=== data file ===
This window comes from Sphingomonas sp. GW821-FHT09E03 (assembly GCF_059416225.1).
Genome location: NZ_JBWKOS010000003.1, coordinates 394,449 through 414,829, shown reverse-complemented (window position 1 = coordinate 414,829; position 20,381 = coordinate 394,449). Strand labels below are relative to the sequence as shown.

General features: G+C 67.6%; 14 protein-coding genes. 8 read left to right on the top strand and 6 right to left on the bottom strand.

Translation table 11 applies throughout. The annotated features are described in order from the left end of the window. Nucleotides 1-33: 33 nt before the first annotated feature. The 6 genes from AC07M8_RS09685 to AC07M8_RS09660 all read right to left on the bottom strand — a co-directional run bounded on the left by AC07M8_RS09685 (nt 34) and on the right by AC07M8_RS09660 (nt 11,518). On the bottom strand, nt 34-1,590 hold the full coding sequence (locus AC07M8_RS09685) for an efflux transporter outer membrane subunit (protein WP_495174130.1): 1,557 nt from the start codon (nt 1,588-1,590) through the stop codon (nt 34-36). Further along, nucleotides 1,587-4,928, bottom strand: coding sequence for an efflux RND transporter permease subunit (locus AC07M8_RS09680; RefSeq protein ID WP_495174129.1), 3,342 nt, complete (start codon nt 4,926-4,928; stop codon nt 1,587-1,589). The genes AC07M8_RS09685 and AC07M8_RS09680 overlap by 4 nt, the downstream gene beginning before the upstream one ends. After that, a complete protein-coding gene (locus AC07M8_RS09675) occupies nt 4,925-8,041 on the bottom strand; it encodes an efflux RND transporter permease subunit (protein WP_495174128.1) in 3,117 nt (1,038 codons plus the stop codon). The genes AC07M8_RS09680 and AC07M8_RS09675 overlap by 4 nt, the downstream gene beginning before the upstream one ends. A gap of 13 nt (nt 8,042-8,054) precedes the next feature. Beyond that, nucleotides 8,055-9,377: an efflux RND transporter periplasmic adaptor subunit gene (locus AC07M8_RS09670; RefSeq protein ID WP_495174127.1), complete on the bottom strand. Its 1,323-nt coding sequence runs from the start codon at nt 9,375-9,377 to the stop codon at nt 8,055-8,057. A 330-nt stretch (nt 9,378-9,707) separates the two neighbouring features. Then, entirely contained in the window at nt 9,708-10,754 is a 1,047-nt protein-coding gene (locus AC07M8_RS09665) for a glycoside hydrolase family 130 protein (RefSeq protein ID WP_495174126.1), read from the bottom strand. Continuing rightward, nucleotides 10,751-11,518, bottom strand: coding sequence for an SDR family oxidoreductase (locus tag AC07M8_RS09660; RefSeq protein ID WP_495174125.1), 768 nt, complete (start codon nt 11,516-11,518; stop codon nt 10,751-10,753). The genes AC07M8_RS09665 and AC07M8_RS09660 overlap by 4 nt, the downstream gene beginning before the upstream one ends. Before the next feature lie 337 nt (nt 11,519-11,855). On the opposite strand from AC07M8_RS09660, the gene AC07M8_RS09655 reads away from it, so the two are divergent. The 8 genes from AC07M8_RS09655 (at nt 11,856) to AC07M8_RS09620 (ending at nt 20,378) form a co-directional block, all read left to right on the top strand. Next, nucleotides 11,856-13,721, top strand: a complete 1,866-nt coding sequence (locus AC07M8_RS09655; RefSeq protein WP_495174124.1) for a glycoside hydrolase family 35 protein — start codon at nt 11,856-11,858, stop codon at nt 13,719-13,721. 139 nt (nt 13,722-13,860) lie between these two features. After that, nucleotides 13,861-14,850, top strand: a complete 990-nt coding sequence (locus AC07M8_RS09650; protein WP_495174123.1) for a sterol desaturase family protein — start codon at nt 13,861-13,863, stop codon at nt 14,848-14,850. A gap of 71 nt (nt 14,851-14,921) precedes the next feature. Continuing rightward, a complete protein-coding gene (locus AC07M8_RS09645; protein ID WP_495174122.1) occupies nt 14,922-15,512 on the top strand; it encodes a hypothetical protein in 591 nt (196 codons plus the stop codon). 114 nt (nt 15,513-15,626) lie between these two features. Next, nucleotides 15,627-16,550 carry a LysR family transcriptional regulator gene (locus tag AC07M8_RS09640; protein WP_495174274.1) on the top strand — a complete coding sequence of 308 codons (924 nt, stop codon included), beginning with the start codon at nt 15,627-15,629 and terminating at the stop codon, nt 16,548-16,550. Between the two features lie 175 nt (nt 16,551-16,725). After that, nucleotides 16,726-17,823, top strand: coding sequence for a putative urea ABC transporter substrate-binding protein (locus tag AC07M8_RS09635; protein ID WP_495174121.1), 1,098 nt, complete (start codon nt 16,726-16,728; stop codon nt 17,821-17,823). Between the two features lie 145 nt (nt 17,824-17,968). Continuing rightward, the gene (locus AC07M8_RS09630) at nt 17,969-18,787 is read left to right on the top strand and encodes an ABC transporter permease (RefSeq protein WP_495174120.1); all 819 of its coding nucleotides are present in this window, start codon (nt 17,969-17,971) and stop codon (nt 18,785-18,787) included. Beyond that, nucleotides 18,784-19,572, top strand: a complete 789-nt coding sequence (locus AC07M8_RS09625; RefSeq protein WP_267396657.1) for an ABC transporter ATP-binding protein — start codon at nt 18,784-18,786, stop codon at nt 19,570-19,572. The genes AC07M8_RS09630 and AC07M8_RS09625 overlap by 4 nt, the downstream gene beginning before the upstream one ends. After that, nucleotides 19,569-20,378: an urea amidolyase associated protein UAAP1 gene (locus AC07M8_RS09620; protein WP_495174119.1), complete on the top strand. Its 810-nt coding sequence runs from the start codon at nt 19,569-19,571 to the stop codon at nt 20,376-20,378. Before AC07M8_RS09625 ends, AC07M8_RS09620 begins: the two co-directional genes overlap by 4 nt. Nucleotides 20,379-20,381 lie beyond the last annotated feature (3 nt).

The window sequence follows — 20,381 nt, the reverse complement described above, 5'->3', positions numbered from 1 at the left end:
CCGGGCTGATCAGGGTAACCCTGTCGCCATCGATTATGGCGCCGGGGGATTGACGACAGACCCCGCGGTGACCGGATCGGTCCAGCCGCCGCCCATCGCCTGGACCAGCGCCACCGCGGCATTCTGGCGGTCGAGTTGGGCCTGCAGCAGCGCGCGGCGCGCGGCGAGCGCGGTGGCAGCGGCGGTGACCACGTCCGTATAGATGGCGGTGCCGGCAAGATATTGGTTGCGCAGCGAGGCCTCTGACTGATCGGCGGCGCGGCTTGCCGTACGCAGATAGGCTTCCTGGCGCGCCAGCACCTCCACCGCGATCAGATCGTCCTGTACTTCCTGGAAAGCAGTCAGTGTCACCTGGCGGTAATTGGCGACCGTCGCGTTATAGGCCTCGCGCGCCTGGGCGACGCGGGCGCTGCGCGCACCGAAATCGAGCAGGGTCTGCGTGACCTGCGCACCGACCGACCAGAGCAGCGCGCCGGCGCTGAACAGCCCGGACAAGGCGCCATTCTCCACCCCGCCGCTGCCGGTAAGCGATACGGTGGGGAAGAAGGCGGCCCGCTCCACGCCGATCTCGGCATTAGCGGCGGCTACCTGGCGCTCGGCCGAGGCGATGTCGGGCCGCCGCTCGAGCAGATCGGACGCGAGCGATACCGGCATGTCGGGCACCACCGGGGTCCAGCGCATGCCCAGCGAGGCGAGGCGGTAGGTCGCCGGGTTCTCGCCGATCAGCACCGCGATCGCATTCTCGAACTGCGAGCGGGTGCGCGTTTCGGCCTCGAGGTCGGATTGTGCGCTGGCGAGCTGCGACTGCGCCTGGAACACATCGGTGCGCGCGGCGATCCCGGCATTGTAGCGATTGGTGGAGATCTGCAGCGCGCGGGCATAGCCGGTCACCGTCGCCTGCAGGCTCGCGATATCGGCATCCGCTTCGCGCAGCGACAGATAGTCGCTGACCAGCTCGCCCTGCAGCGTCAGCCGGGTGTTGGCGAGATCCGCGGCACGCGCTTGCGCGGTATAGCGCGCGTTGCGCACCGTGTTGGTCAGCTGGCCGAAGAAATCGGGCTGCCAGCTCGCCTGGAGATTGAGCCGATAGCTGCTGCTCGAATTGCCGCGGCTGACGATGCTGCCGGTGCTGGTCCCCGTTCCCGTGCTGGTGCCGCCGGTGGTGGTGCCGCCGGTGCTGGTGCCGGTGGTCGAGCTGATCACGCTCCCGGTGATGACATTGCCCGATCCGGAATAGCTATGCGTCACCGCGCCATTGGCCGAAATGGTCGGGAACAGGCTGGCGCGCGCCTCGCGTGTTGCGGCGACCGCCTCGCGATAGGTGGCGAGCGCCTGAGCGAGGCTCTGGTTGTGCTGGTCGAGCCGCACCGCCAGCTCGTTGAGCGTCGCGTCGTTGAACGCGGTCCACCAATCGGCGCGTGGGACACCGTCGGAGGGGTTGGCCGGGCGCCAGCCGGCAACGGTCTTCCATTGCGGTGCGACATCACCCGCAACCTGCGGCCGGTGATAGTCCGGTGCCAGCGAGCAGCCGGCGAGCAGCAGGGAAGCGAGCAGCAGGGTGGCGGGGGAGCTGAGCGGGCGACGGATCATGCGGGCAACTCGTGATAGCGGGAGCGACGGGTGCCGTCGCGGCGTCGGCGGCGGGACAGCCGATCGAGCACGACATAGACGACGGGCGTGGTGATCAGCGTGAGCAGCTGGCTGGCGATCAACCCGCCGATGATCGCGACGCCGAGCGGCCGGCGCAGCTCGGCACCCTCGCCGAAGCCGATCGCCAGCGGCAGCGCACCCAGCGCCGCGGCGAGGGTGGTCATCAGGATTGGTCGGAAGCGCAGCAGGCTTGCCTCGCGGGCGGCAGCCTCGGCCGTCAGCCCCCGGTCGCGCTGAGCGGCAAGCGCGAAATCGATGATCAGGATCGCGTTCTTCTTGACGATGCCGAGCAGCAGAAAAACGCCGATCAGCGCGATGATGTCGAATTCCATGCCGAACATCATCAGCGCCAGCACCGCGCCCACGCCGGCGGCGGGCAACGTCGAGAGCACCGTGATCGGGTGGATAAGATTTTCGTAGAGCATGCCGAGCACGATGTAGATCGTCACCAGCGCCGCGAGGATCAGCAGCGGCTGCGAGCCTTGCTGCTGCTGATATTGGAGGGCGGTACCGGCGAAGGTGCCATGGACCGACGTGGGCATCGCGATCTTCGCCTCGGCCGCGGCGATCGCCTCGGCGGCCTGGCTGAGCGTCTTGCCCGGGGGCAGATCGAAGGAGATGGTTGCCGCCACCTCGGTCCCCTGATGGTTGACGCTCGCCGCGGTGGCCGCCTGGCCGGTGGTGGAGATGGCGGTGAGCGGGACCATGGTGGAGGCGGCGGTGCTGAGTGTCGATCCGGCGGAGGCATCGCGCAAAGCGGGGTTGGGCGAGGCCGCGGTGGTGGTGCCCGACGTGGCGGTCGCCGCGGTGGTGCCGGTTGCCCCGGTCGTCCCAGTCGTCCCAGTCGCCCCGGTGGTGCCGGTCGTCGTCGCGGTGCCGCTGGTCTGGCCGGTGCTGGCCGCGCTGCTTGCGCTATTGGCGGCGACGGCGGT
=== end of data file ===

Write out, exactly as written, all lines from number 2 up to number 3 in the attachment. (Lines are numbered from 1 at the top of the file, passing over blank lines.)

Genome location: NZ_JBWKOS010000003.1, coordinates 394,449 through 414,829, shown reverse-complemented (window position 1 = coordinate 414,829; position 20,381 = coordinate 394,449). Strand labels below are relative to the sequence as shown.

General features: G+C 67.6%; 14 protein-coding genes. 8 read left to right on the top strand and 6 right to left on the bottom strand.